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The African Silverbill – a Near-Perfect Finch Pet

African SilverbillZebra and Society Finches are often recommended to those new to finch keeping, and with good reason.  However, in my opinion, the attractive little African Silverbill or African Warbling Finch, Lonchura cantans, deserves consideration as well.  In addition to being a hardy captive, it is also a prolific breeder that hybridizes readily with several other species – ideal qualities if one wishes to experiment with the creation of new finch color phases.


The African Silverbill may seem “plain” to some, but its varied shades of brown, tan, buff, fawn and black both blend and contrast, lending this 4 inch-long mite a unique beauty.  The sexes are alike, but only males produce the pleasant, warbling song.

Chocolate, fawn, cinnamon, white and other mutations have been produced, often influenced by related species with which the African Silverbill has been crossed.

Range and Habitat

The African Silverbill’s range extends in a narrow band across Sub-Saharan Africa and south through central East Africa.  It has been introduced to Hawaii, Puerto Rico and elsewhere.

It is a bird of open savannas, brushy grasslands and farm edges where grass seed, its primary food, is plentiful.  Shy but adaptable, African Silverbills often nest among roof eves and in other sites near people.


African Silverbills adapt well to standard finch cages, but should always be provided with as much room as possible.  Outdoor aviaries are a great option, especially given that they mix well with other small, peaceful finches and softbills.


I favor dietary variety for most birds, but African Silverbills have rarely responded to my efforts in this regard!  They favor canary seed, and do well on a high quality finch/canary mix.  Some individuals will accept a bit of egg food or hard-boiled egg, but most do not; even insects are usually disdained.  Sprouts and shredded greens may be taken, and should always be available to breeding pairs.  Millet spray is a great favorite and will keep them occupied for hours.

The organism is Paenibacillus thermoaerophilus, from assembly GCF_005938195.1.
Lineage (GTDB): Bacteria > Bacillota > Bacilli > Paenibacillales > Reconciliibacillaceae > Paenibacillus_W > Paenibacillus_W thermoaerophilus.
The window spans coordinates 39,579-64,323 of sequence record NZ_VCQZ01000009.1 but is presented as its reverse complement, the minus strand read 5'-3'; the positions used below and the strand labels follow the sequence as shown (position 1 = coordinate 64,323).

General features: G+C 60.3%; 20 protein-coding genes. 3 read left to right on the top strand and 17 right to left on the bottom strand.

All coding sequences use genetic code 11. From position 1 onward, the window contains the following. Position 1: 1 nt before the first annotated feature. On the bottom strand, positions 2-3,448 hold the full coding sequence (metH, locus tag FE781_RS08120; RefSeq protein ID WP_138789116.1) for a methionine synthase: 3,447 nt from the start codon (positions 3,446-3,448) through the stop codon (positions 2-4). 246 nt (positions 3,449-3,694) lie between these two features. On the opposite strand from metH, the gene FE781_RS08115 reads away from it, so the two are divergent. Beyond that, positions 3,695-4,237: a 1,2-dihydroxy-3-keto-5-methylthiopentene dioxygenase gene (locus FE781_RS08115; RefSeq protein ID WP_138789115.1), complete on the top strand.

Grit and cuttlebone should always be available.


Indian SilverbillAfrican Silverbills are ideal for those new to finch reproduction and are also excellent subjects for advanced breeders wishing to experiment with color morph creation.  However, breeding pairs are quite sensitive to disturbances, so it is best not to check on the eggs or young.  This is usually unnecessary anyway, as African Silverbills make fine parents if left to their own devices.  In fact, they are sometimes used to foster the chicks of other finches.

The carefully woven, enclosed nest will be constructed in a basket, open finch box or, outdoors, in a thick shrub.  The 4-6 eggs are incubated by both parents for 13 days.  Soaked seeds, sprouts and chopped greens should be provided to the parents once the young hatch.

The chicks fledge in approximately 20 days, and are fed by their parents for an additional 2-3 weeks.  The family continues to get along as the youngsters age, and they will roost together at night within the nest in a most amusing fashion.

Hybrids have been produced between African Silverbills and Zebra Finches, Indian Silverbills (they and Africans were once considered to be the same species), Spice Finches and numerous other species.



Further Reading

Video: Silverbills constructing a nest

Feral African Silverbills on Hawaii

Keeping other Silverbills



Indian Silverbill image referenced from wikipedia and originally posted by J.M. Garg

About Frank Indiviglio

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I believe that I was born with an intense interest in animals, as neither I nor any of my family can recall a time when I was not fascinated by creatures large and small. One might imagine this to be an unfortunate set of circumstances for a person born and raised in the Bronx, but, in actuality, quite the opposite was true. Most importantly, my family encouraged both my interest and the extensive menagerie that sprung from it. My mother and grandmother somehow found ways to cope with the skunks, flying squirrels, octopus, caimans and countless other odd creatures that routinely arrived un-announced at our front door. Assisting in hand-feeding hatchling praying mantises and in eradicating hoards of mosquitoes (I once thought I had discovered “fresh-water brine shrimp” and stocked my tanks with thousands of mosquito larvae!) became second nature to them. My mother went on to become a serious naturalist, and has helped thousands learn about wildlife in her 16 years as a volunteer at the Bronx Zoo. My grandfather actively conspired in my zoo-buildings efforts, regularly appearing with chipmunks, boa constrictors, turtles rescued from the Fulton Fish Market and, especially, unusual marine creatures. It was his passion for seahorses that led me to write a book about them years later. Thank you very much, for a complete biography of my experience click here.
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